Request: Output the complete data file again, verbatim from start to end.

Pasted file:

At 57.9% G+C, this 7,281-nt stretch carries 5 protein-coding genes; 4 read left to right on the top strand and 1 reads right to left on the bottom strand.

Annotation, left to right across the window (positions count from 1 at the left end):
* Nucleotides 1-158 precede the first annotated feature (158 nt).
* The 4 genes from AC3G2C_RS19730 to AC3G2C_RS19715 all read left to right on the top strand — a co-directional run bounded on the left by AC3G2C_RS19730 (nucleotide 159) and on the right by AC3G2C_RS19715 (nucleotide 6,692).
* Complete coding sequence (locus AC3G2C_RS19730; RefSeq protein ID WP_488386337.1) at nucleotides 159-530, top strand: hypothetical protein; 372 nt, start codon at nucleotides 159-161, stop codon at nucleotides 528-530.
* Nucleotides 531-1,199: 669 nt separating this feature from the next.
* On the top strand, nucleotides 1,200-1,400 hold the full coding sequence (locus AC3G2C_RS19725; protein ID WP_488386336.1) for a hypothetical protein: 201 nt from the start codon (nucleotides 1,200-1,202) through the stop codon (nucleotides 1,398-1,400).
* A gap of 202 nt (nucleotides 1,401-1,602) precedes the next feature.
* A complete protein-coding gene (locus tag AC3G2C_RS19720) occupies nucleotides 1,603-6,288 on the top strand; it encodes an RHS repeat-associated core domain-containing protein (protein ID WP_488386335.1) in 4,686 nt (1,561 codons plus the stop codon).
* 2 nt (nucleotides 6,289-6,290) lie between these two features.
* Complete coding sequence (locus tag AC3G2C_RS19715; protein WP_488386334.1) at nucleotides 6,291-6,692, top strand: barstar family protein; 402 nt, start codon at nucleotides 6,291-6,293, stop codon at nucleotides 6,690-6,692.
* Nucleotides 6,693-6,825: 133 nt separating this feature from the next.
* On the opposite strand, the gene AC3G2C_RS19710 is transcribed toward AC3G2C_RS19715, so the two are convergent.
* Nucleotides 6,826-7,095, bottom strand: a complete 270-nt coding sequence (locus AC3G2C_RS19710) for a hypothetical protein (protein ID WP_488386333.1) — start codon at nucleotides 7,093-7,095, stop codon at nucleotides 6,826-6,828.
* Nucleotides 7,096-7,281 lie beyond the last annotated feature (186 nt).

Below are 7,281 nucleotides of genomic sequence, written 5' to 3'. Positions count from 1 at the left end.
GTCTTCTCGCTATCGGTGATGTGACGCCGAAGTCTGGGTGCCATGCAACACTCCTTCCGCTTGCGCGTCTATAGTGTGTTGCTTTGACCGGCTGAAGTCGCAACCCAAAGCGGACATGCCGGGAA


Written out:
At 57.9% G+C, this 7,281-nt stretch carries 5 protein-coding genes; 4 read left to right on the top strand and 1 reads right to left on the bottom strand.

Annotation, left to right across the window (positions count from 1 at the left end):
* Nucleotides 1-158 precede the first annotated feature (158 nt).
* The 4 genes from AC3G2C_RS19730 to AC3G2C_RS19715 all read left to right on the top strand — a co-directional run bounded on the left by AC3G2C_RS19730 (nucleotide 159) and on the right by AC3G2C_RS19715 (nucleotide 6,692).
* Complete coding sequence (locus AC3G2C_RS19730; RefSeq protein ID WP_488386337.1) at nucleotides 159-530, top strand: hypothetical protein; 372 nt, start codon at nucleotides 159-161, stop codon at nucleotides 528-530.
* Nucleotides 531-1,199: 669 nt separating this feature from the next.
* On the top strand, nucleotides 1,200-1,400 hold the full coding sequence (locus AC3G2C_RS19725; protein ID WP_488386336.1) for a hypothetical protein: 201 nt from the start codon (nucleotides 1,200-1,202) through the stop codon (nucleotides 1,398-1,400).
* A gap of 202 nt (nucleotides 1,401-1,602) precedes the next feature.
* A complete protein-coding gene (locus tag AC3G2C_RS19720) occupies nucleotides 1,603-6,288 on the top strand; it encodes an RHS repeat-associated core domain-containing protein (protein ID WP_488386335.1) in 4,686 nt (1,561 codons plus the stop codon).
* 2 nt (nucleotides 6,289-6,290) lie between these two features.
* Complete coding sequence (locus tag AC3G2C_RS19715; protein WP_488386334.1) at nucleotides 6,291-6,692, top strand: barstar family protein; 402 nt, start codon at nucleotides 6,291-6,293, stop codon at nucleotides 6,690-6,692.
* Nucleotides 6,693-6,825: 133 nt separating this feature from the next.
* On the opposite strand, the gene AC3G2C_RS19710 is transcribed toward AC3G2C_RS19715, so the two are convergent.
* Nucleotides 6,826-7,095, bottom strand: a complete 270-nt coding sequence (locus AC3G2C_RS19710) for a hypothetical protein (protein ID WP_488386333.1) — start codon at nucleotides 7,093-7,095, stop codon at nucleotides 6,826-6,828.
* Nucleotides 7,096-7,281 lie beyond the last annotated feature (186 nt).

Below are 7,281 nucleotides of genomic sequence, written 5' to 3'. Positions count from 1 at the left end.
GTCTTCTCGCTATCGGTGATGTGACGCCGAAGTCTGGGTGCCATGCAACACTCCTTCCGCTTGCGCGTCTATAGTGTGTTGCTTTGACCGGCTGAAGTCGCAACCCAAAGCGGACATGCCGGGAA